The net effect is you can try to invest in a manufacturer, but for all you know the technology will be superseded.
It matters whether you are in a sunny location or not.
Cities like L.A., Sydney, New Dehli will find solar costs 20% cheaper than somewhere like New York, Beijing, Tokyo as they simply get more sun. At the other end of the spectrum, London or Moscow get about half the solar resources of L.A. or Sydney:
You will also note from the above chart that solar resources are pretty good in most emerging countries – which is where most of the growth in demand is coming from.
At the moment, it looks like less than 5 years until we see significant changes in the electricity market, even if the rate of cost reductions is cut in half. And don’t sleep on rooftop solar + batteries – they are a lot more expensive than coal, but retail power prices are a lot more expensive than wholesale. There is a decent chance rooftop solar + battery users going off-grid start a “death spiral” for electricity transmission.
Battery costs are the primary determinant at this point – if the rate of improvement slows significantly, then it may take 10 years. My base case is that battery improvement will be sustained, but its far from a given – this is the assumption to watch.
I’m expecting power prices during the day to continue to fall over the next few years as we end up with a surplus of power from renewables. This will actually drive the pick up in batteries – the more significant the difference between the day price and the evening price, the bigger the incentive for batteries to arbitrage the difference.
The US is not the market to watch – energy costs are lower there than almost any other developed market. A better indicator of the future will be developments in Europe.
So, how does this affect investments:
- Coal/Gas: I’m in no way saying that coal and gas will cease to be used when we hit parity. However, the price will be limited to no more than solar+batteries, and that cost will fall year after year. Any investment in these companies should be made with falling commodity price expectations – i.e. value them in run-off. There may be short-term shortages/price spikes, but these are selling opportunities. Increases in electric car penetration may limit the downward trend for a few years.
- Solar companies: Solar manufacturers are difficult – the technology is moving too fast to work out if there will be a “winner takes all”. Service providers to the solar industry are probably a better investment (if you can find one that’s not already very expensive). We have made a few profitable investments in semi-conductor stocks that manufacture “commodity-type” parts for solar companies. It is not a sexy area of the market (and thin margins), but at the right price, some of these stocks are interesting.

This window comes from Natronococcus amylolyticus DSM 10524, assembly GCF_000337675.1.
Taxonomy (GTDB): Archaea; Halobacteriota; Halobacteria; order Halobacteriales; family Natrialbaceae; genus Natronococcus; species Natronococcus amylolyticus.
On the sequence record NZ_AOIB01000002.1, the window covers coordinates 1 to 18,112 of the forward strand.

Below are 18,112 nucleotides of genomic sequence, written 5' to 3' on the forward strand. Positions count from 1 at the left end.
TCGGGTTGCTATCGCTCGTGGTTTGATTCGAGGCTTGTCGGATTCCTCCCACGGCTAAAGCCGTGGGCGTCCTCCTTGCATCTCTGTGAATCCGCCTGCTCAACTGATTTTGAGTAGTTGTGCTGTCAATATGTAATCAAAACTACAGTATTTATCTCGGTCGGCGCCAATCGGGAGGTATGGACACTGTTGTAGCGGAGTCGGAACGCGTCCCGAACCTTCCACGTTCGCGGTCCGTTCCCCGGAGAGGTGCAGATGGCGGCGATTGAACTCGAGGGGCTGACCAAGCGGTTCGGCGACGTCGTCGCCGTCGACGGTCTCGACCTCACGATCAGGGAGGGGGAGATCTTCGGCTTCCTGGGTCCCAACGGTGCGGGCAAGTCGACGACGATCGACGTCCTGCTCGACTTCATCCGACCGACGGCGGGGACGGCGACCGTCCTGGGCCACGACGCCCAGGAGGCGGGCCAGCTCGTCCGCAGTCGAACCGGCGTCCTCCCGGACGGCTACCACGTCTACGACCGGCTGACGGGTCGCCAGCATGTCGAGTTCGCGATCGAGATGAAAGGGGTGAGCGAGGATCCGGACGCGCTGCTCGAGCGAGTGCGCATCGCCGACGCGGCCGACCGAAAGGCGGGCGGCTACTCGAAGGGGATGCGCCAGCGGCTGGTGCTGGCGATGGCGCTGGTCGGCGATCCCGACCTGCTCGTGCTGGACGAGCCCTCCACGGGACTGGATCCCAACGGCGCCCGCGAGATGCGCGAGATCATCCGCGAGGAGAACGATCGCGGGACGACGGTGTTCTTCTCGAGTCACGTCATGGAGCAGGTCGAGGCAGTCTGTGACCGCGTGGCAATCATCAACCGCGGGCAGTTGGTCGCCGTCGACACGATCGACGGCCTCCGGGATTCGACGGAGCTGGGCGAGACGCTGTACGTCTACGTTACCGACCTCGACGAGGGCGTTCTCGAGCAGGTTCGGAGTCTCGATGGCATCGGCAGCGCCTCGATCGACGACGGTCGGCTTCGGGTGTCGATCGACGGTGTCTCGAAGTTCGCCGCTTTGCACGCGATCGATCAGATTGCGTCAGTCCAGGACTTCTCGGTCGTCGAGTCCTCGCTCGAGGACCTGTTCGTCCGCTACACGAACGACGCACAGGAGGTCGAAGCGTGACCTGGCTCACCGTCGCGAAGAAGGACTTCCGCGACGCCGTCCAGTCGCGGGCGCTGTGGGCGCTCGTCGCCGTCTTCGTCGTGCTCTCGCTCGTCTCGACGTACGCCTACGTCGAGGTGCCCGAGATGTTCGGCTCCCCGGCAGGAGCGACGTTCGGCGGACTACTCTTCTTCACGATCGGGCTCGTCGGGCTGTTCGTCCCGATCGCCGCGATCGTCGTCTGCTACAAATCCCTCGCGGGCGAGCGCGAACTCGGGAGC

- Industrials: Companies that have high electricity bills during the daytime (or can shift costs to the daytime) will benefit. There are many European materials and refining companies that have struggled to compete with US companies because of the lower-cost US energy in recent years that will benefit.
- Oil: At the margin, less diesel will be used for power generation in remote areas. Expect this to continue. It is not a large part of the oil market, but it will mean oil demand will be weaker than they would have otherwise been.
- Electricity Transmission: Will these companies get bailed out? Will they be allowed to increase prices to offset falling customers, or will they take the pain of the “death spiral”? It is a country by country decisions – lots of risk in this trade.
- Electricity Production: The toughest thing about an investment today for these companies is that the company who builds a solar array next year will have lower costs than the one who built last year. Plus the regulatory risks from the “death spiral”. Another risky trade.
None of this relies on carbon taxes. Carbon taxes will only accelerate these changes.
I read just a few days ago that one of the European wind turbine giants has stated that the lifespan of modern turbines has been increased from 20 years to 30. This will obviously have huge implications for wind costs.
Excellent article, and good to see a fairly comprehensive coverage of the options. It might have been interesting to consider a region-based market in Australia, where biomass to electricity (sugar industry, forestry, grain crop straw) and hydro provided the night-time power. Raises the questions of whether (1) the sell-off of utilities by state governments was more Machiavellian than it appeared, and (2) the establishment of a national grid was in anyone's interest other than infrastructure investors in privatised distribution assets. I note that retail delivery charges are more than half my energy bills.
Hi Graeme - your privatisation angle is one close to my heart! I wrote something on that a few months ago: Stay long the grifters, influencers and lobbyists https://nucleuswealth.com/2019/04/12/stay-long-grifters-i...